or maybe it was the small creek i grew up on that still ran through my soul that would and will eternally remind me of the simple pure and uncolonized ways of life. if so thanks to the water i guess and our creator for giving it to us…

    thanks for being who you are


    Liked by 2 people

  4. Your blog was very insightful and personal. Feelings of guilt is what I hear from my non-Hawaiian friends and I continue to remind them that they are not responsible for the actions of their ancestors. However, in the same token, I ask for their independent education of the history of Hawaii and the issues that we now bring to the forefront. If they can agree with our stance on independence or at the least, recognize our position as credible and legal, I only ask that they support our cause and stand with the native population on this very personal issue. I have never, however, blamed this generation for what has happened generations ago. I think you bring a very interesting discussion to the table as a non-native. and I would be very interested to further hear your feelings and thoughts as the process of this class proceeds. On the topic of an inoa; if it is given, you are correct, it is a gift. But you are correct, for some, it can be a source of discomfort and resentment. I say this because I was not given a Hawaiian name from my grandmother. I have been hurt from it since. When I asked her why not, she told me that having a Hawaiian name would not benefit me when I entered a profession and that a “Japanese” name would be better! (My mother was part Japanese). For me, it has been a painful reminder of what my kupuna suffered and remained with her till the end of her life and that because of this forced mentality, I lost what a part of my inheritance. What you feel is neither right nor wrong and I appreciate your sensitivity. I come from a partially indigenous and assimilated mentality so this whole process will be an emotional and enlightening experience for me as well. Thank you for sharing.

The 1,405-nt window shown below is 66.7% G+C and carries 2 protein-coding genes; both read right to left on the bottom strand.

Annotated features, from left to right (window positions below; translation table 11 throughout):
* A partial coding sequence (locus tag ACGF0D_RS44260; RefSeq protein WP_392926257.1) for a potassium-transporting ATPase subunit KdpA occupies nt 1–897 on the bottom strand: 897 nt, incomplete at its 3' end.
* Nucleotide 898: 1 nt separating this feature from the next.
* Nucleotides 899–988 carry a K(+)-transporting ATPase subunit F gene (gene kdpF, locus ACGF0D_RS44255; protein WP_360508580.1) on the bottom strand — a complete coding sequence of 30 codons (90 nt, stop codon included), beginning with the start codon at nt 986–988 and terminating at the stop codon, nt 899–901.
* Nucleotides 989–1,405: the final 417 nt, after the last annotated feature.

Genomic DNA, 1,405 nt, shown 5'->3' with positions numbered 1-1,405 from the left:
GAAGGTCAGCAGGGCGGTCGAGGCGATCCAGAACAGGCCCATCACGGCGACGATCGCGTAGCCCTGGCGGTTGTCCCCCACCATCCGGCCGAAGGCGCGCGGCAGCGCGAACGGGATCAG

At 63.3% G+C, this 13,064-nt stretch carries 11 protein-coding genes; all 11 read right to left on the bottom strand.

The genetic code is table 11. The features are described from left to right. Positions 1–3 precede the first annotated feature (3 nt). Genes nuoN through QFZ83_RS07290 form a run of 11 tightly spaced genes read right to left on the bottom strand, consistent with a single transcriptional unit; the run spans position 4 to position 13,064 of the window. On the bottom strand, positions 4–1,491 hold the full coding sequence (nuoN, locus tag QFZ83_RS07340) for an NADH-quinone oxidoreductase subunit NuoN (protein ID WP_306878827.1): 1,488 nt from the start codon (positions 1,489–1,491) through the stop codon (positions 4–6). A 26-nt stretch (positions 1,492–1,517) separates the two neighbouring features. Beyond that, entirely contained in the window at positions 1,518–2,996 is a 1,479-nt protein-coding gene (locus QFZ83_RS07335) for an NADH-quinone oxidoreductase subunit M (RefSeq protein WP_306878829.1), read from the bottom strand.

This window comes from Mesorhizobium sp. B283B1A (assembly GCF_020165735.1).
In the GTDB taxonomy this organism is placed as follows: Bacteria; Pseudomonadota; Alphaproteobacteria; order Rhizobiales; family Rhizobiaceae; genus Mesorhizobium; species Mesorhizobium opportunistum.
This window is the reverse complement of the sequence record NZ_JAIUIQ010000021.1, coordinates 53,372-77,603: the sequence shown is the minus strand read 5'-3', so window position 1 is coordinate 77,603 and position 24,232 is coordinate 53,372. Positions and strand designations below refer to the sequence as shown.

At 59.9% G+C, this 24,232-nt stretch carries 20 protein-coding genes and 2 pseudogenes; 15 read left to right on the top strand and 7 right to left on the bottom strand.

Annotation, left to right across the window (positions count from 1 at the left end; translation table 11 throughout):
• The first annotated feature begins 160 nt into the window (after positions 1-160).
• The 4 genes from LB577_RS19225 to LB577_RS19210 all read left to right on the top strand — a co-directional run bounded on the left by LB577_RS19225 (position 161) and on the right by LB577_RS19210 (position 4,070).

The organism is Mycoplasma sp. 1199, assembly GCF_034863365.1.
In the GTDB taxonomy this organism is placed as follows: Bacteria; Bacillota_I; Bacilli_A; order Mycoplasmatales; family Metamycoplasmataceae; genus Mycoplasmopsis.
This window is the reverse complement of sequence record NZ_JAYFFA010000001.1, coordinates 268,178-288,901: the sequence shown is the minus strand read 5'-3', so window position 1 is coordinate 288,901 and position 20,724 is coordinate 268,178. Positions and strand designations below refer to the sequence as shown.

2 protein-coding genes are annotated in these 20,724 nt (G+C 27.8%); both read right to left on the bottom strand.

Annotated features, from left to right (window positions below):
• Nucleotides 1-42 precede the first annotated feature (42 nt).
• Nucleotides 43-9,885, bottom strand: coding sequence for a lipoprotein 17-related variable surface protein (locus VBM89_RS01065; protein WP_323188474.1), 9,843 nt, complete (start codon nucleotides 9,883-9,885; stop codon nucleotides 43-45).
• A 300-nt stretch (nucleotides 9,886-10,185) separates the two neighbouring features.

Liked by 1 person

  5. Thank you Lauren! I think the role of non-indigenous people is to be an ally, as Selena describes. Similarly, I hope to be an ally as a straight male to unravel the hegemonic forces of patriarchy and heteronormativity. The outcome may in fact mean that I somehow lose power and privilege and the gains may lead to a happier life not only for myself but for all. If we only think about what we lose from decolonization, then the movement will die, because we need everyone to be involved, not just indigenous people. Additionally, everyone’s view of the outcome differs. In my vision of a decolonized Hawaii, there is a place for all people, indigenous and allies alike.

    Liked by 1 person